Despite some business leaders starting to address social issues, millennials have become noticeably more skeptical of business’ motivation and ethics, according to Deloitte’s seventh annual millennial survey.
Indeed, millennials already make up over a third of the New Zealand workforce, making it critical for organisations to address their wants, needs and challenges.
Interestingly, in 2018, less than half of millennials surveyed believe businesses behave ethically (48% vs 65% in 2017) and that business leaders are committed to helping improve society (47% vs 62%).
These results were lower still among Kiwi respondents, with only 45% believing businesses behave ethically and only 42% thinking business leaders are committed to helping improve society.
Deloitte New Zealand director Lauren Foster said that the rapid social, technological and geopolitical changes of the past year have had an impact on millennials’ views, and it should be a “wake-up call to business leaders”.
Moreover, millennials overwhelmingly feel that business success should be measured beyond financial performance.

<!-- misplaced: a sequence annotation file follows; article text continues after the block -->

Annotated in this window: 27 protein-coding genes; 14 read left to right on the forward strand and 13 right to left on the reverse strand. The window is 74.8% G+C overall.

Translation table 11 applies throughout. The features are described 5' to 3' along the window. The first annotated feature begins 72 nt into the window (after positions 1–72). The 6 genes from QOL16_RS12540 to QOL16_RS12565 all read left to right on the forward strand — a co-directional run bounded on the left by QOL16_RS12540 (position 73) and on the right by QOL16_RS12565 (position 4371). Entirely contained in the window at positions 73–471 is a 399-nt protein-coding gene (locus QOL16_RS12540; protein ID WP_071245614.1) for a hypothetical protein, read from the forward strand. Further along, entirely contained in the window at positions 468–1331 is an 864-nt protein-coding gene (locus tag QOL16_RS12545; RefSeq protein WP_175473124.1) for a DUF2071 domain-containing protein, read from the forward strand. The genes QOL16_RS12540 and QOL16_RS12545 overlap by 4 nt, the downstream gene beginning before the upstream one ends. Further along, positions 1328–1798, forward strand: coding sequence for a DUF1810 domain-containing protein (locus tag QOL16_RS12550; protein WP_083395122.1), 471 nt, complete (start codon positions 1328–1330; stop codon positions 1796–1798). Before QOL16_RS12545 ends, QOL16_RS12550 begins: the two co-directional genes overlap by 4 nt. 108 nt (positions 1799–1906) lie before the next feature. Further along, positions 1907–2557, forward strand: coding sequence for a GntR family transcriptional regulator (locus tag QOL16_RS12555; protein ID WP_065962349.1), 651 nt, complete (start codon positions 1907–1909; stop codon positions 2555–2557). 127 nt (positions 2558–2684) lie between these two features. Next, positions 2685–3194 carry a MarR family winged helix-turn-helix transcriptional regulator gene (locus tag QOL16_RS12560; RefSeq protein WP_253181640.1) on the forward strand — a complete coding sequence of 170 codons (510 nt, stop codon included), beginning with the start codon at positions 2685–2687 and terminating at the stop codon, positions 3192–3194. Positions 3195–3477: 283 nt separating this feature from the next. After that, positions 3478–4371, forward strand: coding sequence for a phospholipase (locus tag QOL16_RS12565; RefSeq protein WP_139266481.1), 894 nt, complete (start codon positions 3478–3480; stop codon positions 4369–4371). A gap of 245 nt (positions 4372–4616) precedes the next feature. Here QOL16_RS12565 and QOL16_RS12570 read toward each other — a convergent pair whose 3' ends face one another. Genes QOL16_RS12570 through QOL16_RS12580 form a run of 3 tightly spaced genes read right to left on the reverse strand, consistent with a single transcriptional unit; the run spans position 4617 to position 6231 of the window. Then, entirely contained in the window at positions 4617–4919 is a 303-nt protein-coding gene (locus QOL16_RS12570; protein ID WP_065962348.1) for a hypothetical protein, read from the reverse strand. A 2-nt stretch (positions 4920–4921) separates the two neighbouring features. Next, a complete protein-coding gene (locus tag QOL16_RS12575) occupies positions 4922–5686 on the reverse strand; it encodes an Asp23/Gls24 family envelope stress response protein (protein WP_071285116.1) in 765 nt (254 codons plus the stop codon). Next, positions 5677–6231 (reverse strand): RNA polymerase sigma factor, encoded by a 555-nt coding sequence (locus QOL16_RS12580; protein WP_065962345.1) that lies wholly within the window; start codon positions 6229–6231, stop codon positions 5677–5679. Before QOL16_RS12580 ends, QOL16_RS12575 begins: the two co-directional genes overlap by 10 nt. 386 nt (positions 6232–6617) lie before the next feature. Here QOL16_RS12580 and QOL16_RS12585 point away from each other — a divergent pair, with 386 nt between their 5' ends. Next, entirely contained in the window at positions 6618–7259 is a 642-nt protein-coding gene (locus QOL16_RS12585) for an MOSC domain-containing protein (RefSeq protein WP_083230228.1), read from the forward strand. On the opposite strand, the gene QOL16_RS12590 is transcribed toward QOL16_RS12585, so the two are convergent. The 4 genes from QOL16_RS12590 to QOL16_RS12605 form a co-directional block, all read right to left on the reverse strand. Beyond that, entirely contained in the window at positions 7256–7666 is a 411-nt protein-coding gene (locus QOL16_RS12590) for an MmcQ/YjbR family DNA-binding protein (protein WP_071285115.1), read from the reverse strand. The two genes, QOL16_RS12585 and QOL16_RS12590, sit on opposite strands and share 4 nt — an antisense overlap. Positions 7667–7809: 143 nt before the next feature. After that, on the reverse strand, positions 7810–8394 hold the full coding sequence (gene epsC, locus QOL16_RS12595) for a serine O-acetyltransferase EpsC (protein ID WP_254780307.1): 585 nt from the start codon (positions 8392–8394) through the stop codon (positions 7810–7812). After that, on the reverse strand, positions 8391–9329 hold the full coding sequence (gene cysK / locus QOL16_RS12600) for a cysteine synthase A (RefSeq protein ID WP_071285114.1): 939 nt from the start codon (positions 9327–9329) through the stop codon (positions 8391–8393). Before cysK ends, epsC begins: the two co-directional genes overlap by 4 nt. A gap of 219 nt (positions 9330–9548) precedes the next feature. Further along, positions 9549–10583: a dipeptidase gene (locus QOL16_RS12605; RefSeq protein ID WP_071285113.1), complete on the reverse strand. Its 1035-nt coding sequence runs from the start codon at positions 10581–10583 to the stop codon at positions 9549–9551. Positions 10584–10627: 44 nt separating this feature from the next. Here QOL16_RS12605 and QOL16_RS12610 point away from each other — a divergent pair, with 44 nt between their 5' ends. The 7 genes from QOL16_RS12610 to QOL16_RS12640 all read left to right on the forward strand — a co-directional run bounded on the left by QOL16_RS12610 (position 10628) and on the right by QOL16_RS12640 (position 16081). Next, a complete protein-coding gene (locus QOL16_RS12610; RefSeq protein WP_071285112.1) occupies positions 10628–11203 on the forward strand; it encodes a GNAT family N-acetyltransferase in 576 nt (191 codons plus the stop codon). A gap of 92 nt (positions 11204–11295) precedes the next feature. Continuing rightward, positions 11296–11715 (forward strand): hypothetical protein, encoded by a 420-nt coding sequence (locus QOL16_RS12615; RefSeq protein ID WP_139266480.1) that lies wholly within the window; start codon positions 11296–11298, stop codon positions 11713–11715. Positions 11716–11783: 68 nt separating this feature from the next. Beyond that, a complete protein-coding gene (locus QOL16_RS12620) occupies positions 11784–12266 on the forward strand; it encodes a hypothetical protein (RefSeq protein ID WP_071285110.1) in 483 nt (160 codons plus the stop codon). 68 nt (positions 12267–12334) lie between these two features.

They believe business’ priorities should be job creation, innovation, enhancing employees’ lives and careers, and making a positive impact on society and the environment.
However, when asked what their organisations focus on, they cited generating profit, driving efficiencies, and producing or selling goods and services.
“These cohorts feel business leaders have placed too high a premium on their companies’ agendas without considering their contributions to society at large,” said Foster.
“Businesses need to identify ways in which they can positively impact the communities they work in and focus on issues like diversity, inclusion and flexibility if they want to earn the trust and loyalty of millennial workers.
Foster added that the fluctuating loyalty levels showcase a unique opportunity for businesses to double-down on attracting and retaining millennial talent.
“Businesses need to listen to what millennials are telling us and reimagine how business approaches talent management in Industry 4.0, placing a renewed focus on learning and development to help all people grow in their careers throughout their lifetimes.”
Moreover, among New Zealand respondents, 49% envision leaving their jobs within two years, and only 17% are looking to stay beyond five years. Among millennials who would willingly leave their employers within the next two years, over half regard the gig economy as a viable alternative to full-time employment.
Those working for employers perceived to have diverse workforces and senior management teams are more likely to want to stay five or more years.
Among the Kiwi millennial respondents who said they intend to stay with their current employers for at least five years, 55% note greater flexibility in where and when they work now compared to three years ago.
How to create a workplace that attracts millennials
Are you biased in your flexible working benefits?